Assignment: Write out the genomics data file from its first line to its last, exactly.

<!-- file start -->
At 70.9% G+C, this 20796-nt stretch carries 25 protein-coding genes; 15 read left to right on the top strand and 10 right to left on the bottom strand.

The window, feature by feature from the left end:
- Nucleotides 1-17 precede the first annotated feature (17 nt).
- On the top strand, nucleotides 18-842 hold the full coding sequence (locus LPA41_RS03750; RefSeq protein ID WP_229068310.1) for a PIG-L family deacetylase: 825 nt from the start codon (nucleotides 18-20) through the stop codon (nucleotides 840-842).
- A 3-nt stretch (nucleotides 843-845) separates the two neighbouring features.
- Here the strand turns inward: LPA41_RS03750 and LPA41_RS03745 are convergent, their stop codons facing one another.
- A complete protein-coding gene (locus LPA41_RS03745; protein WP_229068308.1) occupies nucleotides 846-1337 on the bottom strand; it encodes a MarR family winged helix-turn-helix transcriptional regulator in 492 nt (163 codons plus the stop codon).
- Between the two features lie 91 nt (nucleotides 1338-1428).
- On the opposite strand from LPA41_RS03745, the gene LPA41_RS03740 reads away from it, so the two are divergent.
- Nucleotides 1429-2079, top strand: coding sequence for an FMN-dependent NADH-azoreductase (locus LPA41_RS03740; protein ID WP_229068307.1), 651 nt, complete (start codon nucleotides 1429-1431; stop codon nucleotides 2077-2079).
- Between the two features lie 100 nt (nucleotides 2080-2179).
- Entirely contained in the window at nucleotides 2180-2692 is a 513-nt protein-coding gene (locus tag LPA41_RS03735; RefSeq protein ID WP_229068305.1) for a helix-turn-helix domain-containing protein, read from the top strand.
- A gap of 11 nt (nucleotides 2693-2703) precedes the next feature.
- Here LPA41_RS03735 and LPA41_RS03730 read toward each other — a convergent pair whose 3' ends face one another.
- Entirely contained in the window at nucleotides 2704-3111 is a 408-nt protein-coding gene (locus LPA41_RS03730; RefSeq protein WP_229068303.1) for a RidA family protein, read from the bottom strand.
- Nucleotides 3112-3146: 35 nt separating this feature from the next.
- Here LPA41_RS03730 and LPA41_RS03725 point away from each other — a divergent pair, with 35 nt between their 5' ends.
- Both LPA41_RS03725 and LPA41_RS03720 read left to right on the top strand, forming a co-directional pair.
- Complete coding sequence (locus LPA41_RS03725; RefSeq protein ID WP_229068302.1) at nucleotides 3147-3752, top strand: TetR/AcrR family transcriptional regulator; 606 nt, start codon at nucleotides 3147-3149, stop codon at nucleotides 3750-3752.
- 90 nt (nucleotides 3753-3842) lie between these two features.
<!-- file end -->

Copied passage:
At 70.9% G+C, this 20796-nt stretch carries 25 protein-coding genes; 15 read left to right on the top strand and 10 right to left on the bottom strand.

The window, feature by feature from the left end:
- Nucleotides 1-17 precede the first annotated feature (17 nt).
- On the top strand, nucleotides 18-842 hold the full coding sequence (locus LPA41_RS03750; RefSeq protein ID WP_229068310.1) for a PIG-L family deacetylase: 825 nt from the start codon (nucleotides 18-20) through the stop codon (nucleotides 840-842).
- A 3-nt stretch (nucleotides 843-845) separates the two neighbouring features.
- Here the strand turns inward: LPA41_RS03750 and LPA41_RS03745 are convergent, their stop codons facing one another.
- A complete protein-coding gene (locus LPA41_RS03745; protein WP_229068308.1) occupies nucleotides 846-1337 on the bottom strand; it encodes a MarR family winged helix-turn-helix transcriptional regulator in 492 nt (163 codons plus the stop codon).
- Between the two features lie 91 nt (nucleotides 1338-1428).
- On the opposite strand from LPA41_RS03745, the gene LPA41_RS03740 reads away from it, so the two are divergent.
- Nucleotides 1429-2079, top strand: coding sequence for an FMN-dependent NADH-azoreductase (locus LPA41_RS03740; protein ID WP_229068307.1), 651 nt, complete (start codon nucleotides 1429-1431; stop codon nucleotides 2077-2079).
- Between the two features lie 100 nt (nucleotides 2080-2179).
- Entirely contained in the window at nucleotides 2180-2692 is a 513-nt protein-coding gene (locus tag LPA41_RS03735; RefSeq protein ID WP_229068305.1) for a helix-turn-helix domain-containing protein, read from the top strand.
- A gap of 11 nt (nucleotides 2693-2703) precedes the next feature.
- Here LPA41_RS03735 and LPA41_RS03730 read toward each other — a convergent pair whose 3' ends face one another.
- Entirely contained in the window at nucleotides 2704-3111 is a 408-nt protein-coding gene (locus LPA41_RS03730; RefSeq protein WP_229068303.1) for a RidA family protein, read from the bottom strand.
- Nucleotides 3112-3146: 35 nt separating this feature from the next.
- Here LPA41_RS03730 and LPA41_RS03725 point away from each other — a divergent pair, with 35 nt between their 5' ends.
- Both LPA41_RS03725 and LPA41_RS03720 read left to right on the top strand, forming a co-directional pair.
- Complete coding sequence (locus LPA41_RS03725; RefSeq protein ID WP_229068302.1) at nucleotides 3147-3752, top strand: TetR/AcrR family transcriptional regulator; 606 nt, start codon at nucleotides 3147-3149, stop codon at nucleotides 3750-3752.
- 90 nt (nucleotides 3753-3842) lie between these two features.